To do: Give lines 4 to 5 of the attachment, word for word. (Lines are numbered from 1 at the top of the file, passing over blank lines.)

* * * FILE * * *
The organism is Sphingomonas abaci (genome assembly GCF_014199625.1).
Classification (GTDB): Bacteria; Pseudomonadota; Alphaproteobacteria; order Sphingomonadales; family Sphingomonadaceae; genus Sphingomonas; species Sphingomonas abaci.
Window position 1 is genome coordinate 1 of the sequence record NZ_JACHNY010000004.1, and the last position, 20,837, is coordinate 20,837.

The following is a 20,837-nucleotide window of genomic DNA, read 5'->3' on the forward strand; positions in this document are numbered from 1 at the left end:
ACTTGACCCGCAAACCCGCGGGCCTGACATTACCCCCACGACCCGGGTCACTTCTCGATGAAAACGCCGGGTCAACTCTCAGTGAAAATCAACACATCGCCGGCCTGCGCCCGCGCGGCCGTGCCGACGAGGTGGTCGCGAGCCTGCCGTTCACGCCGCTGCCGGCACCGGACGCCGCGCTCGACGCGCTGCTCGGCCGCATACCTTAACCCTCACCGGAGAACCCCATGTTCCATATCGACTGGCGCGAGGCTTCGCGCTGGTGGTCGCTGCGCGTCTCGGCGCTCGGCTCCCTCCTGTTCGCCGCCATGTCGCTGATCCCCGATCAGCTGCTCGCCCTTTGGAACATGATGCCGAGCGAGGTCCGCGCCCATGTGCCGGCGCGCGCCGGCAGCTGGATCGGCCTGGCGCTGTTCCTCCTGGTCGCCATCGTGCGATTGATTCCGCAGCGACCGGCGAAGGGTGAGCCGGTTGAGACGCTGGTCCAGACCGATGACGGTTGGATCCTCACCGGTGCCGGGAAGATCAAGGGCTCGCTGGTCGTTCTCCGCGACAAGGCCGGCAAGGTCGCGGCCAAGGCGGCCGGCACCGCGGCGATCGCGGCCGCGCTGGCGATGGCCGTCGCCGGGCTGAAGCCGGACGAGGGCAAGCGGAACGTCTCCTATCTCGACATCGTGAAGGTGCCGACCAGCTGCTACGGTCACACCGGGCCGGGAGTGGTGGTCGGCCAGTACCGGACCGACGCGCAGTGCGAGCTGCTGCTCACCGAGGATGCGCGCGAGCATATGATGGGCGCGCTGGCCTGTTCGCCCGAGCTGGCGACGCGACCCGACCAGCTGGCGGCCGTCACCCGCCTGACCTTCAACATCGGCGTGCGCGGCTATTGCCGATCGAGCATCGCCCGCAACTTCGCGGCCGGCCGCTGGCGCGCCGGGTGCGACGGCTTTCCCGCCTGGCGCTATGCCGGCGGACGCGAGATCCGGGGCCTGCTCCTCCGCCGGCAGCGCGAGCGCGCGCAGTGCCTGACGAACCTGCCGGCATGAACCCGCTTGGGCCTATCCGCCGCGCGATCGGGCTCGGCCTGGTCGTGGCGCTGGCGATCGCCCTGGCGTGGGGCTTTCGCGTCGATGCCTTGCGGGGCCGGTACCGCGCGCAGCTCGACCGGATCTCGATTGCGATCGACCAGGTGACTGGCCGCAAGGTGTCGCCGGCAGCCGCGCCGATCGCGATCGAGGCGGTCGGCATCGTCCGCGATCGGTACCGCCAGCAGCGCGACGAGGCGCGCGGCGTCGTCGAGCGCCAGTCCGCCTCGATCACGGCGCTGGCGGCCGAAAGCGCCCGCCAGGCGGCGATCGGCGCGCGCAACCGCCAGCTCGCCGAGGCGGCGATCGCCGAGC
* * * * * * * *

The following is a 20,837-nucleotide window of genomic DNA, read 5'->3' on the forward strand; positions in this document are numbered from 1 at the left end:
ACTTGACCCGCAAACCCGCGGGCCTGACATTACCCCCACGACCCGGGTCACTTCTCGATGAAAACGCCGGGTCAACTCTCAGTGAAAATCAACACATCGCCGGCCTGCGCCCGCGCGGCCGTGCCGACGAGGTGGTCGCGAGCCTGCCGTTCACGCCGCTGCCGGCACCGGACGCCGCGCTCGACGCGCTGCTCGGCCGCATACCTTAACCCTCACCGGAGAACCCCATGTTCCATATCGACTGGCGCGAGGCTTCGCGCTGGTGGTCGCTGCGCGTCTCGGCGCTCGGCTCCCTCCTGTTCGCCGCCATGTCGCTGATCCCCGATCAGCTGCTCGCCCTTTGGAACATGATGCCGAGCGAGGTCCGCGCCCATGTGCCGGCGCGCGCCGGCAGCTGGATCGGCCTGGCGCTGTTCCTCCTGGTCGCCATCGTGCGATTGATTCCGCAGCGACCGGCGAAGGGTGAGCCGGTTGAGACGCTGGTCCAGACCGATGACGGTTGGATCCTCACCGGTGCCGGGAAGATCAAGGGCTCGCTGGTCGTTCTCCGCGACAAGGCCGGCAAGGTCGCGGCCAAGGCGGCCGGCACCGCGGCGATCGCGGCCGCGCTGGCGATGGCCGTCGCCGGGCTGAAGCCGGACGAGGGCAAGCGGAACGTCTCCTATCTCGACATCGTGAAGGTGCCGACCAGCTGCTACGGTCACACCGGGCCGGGAGTGGTGGTCGGCCAGTACCGGACCGACGCGCAGTGCGAGCTGCTGCTCACCGAGGATGCGCGCGAGCATATGATGGGCGCGCTGGCCTGTTCGCCCGAGCTGGCGACGCGACCCGACCAGCTGGCGGCCGTCACCCGCCTGACCTTCAACATCGGCGTGCGCGGCTATTGCCGATCGAGCATCGCCCGCAACTTCGCGGCCGGCCGCTGGCGCGCCGGGTGCGACGGCTTTCCCGCCTGGCGCTATGCCGGCGGACGCGAGATCCGGGGCCTGCTCCTCCGCCGGCAGCGCGAGCGCGCGCAGTGCCTGACGAACCTGCCGGCATGAACCCGCTTGGGCCTATCCGCCGCGCGATCGGGCTCGGCCTGGTCGTGGCGCTGGCGATCGCCCTGGCGTGGGGCTTTCGCGTCGATGCCTTGCGGGGCCGGTACCGCGCGCAGCTCGACCGGATCTCGATTGCGATCGACCAGGTGACTGGCCGCAAGGTGTCGCCGGCAGCCGCGCCGATCGCGATCGAGGCGGTCGGCATCGTCCGCGATCGGTACCGCCAGCAGCGCGACGAGGCGCGCGGCGTCGTCGAGCGCCAGTCCGCCTCGATCACGGCGCTGGCGGCCGAAAGCGCCCGCCAGGCGGCGATCGGCGCGCGCAACCGCCAGCTCGCCGAGGCGGCGATCGCCGAGC